The Disappearance of Christianity from the Middle East

It has been nearly thirty years since the beginning of the first Gulf War (which I supported. I also supported the second Gulf War and the war in Afghanistan.)

Over that period, Christianity in the Middle East has largely disappeared.  At least a thousand churches have been destroyed in the region.  Tens of thousands of Christians have been killed, and many more have left the region as refugees.

In 1987, there were 1.4 million Christians in Iraq (7% of the total population of 20 million). Today, 80% of those Christians are gone. In other, less war-torn areas, the picture is not AS bleak, but it’s a difference of degree.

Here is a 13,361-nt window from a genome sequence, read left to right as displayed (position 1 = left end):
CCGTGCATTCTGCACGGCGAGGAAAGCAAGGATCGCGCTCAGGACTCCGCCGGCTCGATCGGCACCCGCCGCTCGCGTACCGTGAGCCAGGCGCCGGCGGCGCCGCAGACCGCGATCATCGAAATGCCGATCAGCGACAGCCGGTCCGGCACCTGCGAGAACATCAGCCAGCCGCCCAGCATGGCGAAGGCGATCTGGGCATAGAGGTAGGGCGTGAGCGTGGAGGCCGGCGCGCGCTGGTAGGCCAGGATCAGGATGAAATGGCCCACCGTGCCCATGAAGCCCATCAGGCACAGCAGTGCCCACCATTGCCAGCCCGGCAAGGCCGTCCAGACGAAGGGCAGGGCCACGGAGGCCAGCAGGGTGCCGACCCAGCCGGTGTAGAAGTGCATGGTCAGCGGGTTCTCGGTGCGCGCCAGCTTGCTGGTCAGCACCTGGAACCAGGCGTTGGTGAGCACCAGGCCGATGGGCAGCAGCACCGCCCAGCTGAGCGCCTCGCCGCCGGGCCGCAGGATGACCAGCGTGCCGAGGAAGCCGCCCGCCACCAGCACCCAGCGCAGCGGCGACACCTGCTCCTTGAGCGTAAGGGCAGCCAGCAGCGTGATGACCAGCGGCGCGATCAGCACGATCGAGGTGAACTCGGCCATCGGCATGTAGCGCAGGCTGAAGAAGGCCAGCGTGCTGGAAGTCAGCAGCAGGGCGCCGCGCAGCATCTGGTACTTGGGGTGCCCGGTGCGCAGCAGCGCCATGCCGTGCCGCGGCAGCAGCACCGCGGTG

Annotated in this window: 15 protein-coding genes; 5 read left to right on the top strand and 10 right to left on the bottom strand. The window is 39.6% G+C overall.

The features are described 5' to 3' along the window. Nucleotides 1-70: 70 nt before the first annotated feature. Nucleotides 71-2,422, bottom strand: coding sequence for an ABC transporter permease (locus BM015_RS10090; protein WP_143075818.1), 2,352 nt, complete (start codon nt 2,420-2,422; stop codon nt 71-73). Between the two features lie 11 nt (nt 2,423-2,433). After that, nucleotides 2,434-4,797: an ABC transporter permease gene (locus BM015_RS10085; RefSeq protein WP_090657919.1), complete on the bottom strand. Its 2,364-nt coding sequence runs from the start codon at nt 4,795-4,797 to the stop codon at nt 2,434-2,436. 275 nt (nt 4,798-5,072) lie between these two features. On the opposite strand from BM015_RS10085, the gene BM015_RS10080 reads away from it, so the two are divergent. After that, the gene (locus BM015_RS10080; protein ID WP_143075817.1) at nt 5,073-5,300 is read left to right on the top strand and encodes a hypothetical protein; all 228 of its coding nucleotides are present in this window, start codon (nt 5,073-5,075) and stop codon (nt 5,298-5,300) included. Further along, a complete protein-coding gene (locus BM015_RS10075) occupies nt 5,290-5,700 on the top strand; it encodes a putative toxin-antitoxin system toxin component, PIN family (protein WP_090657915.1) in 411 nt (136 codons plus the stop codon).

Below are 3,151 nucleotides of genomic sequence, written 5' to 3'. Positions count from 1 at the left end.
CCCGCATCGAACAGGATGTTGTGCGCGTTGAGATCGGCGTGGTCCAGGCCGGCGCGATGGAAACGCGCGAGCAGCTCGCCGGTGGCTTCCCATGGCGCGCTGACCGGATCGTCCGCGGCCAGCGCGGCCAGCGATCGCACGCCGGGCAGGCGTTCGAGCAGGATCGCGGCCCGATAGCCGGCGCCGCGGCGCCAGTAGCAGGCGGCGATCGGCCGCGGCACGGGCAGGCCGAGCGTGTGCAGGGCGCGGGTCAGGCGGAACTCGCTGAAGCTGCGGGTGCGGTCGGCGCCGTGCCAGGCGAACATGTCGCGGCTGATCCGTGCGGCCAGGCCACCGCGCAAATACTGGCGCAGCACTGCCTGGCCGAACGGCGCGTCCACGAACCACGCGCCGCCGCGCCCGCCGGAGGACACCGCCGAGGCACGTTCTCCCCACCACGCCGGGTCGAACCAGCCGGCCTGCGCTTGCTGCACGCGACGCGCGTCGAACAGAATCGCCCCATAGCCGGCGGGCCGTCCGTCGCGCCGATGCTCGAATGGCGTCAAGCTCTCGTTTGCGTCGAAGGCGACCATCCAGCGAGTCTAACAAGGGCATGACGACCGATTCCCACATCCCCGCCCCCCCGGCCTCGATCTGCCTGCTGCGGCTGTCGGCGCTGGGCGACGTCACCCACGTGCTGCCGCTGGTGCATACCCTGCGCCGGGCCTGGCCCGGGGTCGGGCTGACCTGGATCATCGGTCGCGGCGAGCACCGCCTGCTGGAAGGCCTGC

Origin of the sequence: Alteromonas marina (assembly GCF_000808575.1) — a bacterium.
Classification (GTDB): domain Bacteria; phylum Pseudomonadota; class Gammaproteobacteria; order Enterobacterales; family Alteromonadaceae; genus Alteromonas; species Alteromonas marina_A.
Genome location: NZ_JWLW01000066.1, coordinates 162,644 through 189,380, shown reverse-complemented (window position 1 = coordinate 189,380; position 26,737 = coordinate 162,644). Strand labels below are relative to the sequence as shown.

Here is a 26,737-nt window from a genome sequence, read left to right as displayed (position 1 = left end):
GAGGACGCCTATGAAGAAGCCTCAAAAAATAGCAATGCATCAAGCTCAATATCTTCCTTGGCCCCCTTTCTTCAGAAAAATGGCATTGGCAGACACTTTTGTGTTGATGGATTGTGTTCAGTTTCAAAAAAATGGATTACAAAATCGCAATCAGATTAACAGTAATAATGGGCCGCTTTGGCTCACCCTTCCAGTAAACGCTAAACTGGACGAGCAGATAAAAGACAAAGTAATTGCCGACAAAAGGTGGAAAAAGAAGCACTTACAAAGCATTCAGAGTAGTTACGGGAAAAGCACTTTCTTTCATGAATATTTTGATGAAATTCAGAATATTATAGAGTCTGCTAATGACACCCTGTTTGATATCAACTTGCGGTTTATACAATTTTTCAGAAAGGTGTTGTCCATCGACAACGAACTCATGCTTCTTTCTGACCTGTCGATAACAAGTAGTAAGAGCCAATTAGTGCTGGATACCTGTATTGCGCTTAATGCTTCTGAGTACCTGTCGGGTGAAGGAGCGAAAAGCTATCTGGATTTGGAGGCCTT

War creates instability, and minorities are always imperiled during unstable times.

War prompts people to pick sides, and pluralism is always a casualty.

Pluralism is important, because pluralism guarantees minority rights.  Pluralism allows us to live together even though we disagree without hating, fighting, killing each other.

War creates instability. Instability gives violent ideologues space to operate and grow their movements without interference. Prolonged foreign interference = prolonged foreign presence, which brings a whole new world of problems.

Read this heartbreaking essay in The Atlantic; “Iraqi Christians Face an Impossible Choice”.

How can American Christians better support their brothers and sisters in the Middle East?

Aside from foreign policy implications, what are the implications for our thinking about missions?  

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